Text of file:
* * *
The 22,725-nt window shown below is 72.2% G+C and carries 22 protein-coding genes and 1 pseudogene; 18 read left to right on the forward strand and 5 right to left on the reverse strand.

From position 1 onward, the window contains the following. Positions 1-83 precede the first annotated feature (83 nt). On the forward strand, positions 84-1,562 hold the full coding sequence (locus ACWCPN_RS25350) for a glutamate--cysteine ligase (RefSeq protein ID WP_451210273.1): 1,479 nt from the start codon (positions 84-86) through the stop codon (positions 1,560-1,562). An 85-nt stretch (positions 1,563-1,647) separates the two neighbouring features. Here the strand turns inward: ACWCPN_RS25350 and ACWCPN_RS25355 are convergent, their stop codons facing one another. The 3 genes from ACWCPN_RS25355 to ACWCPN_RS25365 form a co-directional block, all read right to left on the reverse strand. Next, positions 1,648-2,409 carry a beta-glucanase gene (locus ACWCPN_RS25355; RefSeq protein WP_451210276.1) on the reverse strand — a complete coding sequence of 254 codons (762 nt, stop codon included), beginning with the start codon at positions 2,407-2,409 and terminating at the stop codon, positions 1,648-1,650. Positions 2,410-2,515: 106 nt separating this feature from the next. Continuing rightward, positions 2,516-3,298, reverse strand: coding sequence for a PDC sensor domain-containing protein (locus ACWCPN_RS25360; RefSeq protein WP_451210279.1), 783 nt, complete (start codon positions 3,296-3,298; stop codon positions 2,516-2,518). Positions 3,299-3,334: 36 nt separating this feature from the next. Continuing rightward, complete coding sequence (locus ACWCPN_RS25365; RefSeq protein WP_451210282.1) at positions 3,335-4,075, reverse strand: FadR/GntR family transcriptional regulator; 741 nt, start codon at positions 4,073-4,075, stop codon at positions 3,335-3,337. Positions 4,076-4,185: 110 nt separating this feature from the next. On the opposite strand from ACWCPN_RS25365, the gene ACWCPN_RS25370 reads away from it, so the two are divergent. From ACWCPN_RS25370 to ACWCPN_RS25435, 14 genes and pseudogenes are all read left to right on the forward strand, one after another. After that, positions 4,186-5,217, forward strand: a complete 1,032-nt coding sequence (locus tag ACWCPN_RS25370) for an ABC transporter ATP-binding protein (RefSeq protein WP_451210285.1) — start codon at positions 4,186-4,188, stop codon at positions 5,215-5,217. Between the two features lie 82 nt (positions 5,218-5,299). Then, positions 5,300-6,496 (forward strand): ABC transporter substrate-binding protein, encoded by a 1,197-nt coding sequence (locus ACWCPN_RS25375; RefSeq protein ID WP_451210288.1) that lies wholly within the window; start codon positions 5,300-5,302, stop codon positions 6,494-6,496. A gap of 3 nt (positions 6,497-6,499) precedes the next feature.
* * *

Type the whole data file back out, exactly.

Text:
The 22,725-nt window shown below is 72.2% G+C and carries 22 protein-coding genes and 1 pseudogene; 18 read left to right on the forward strand and 5 right to left on the reverse strand.

From position 1 onward, the window contains the following. Positions 1-83 precede the first annotated feature (83 nt). On the forward strand, positions 84-1,562 hold the full coding sequence (locus ACWCPN_RS25350) for a glutamate--cysteine ligase (RefSeq protein ID WP_451210273.1): 1,479 nt from the start codon (positions 84-86) through the stop codon (positions 1,560-1,562). An 85-nt stretch (positions 1,563-1,647) separates the two neighbouring features. Here the strand turns inward: ACWCPN_RS25350 and ACWCPN_RS25355 are convergent, their stop codons facing one another. The 3 genes from ACWCPN_RS25355 to ACWCPN_RS25365 form a co-directional block, all read right to left on the reverse strand. Next, positions 1,648-2,409 carry a beta-glucanase gene (locus ACWCPN_RS25355; RefSeq protein WP_451210276.1) on the reverse strand — a complete coding sequence of 254 codons (762 nt, stop codon included), beginning with the start codon at positions 2,407-2,409 and terminating at the stop codon, positions 1,648-1,650. Positions 2,410-2,515: 106 nt separating this feature from the next. Continuing rightward, positions 2,516-3,298, reverse strand: coding sequence for a PDC sensor domain-containing protein (locus ACWCPN_RS25360; RefSeq protein WP_451210279.1), 783 nt, complete (start codon positions 3,296-3,298; stop codon positions 2,516-2,518). Positions 3,299-3,334: 36 nt separating this feature from the next. Continuing rightward, complete coding sequence (locus ACWCPN_RS25365; RefSeq protein WP_451210282.1) at positions 3,335-4,075, reverse strand: FadR/GntR family transcriptional regulator; 741 nt, start codon at positions 4,073-4,075, stop codon at positions 3,335-3,337. Positions 4,076-4,185: 110 nt separating this feature from the next. On the opposite strand from ACWCPN_RS25365, the gene ACWCPN_RS25370 reads away from it, so the two are divergent. From ACWCPN_RS25370 to ACWCPN_RS25435, 14 genes and pseudogenes are all read left to right on the forward strand, one after another. After that, positions 4,186-5,217, forward strand: a complete 1,032-nt coding sequence (locus tag ACWCPN_RS25370) for an ABC transporter ATP-binding protein (RefSeq protein WP_451210285.1) — start codon at positions 4,186-4,188, stop codon at positions 5,215-5,217. Between the two features lie 82 nt (positions 5,218-5,299). Then, positions 5,300-6,496 (forward strand): ABC transporter substrate-binding protein, encoded by a 1,197-nt coding sequence (locus ACWCPN_RS25375; RefSeq protein ID WP_451210288.1) that lies wholly within the window; start codon positions 5,300-5,302, stop codon positions 6,494-6,496. A gap of 3 nt (positions 6,497-6,499) precedes the next feature.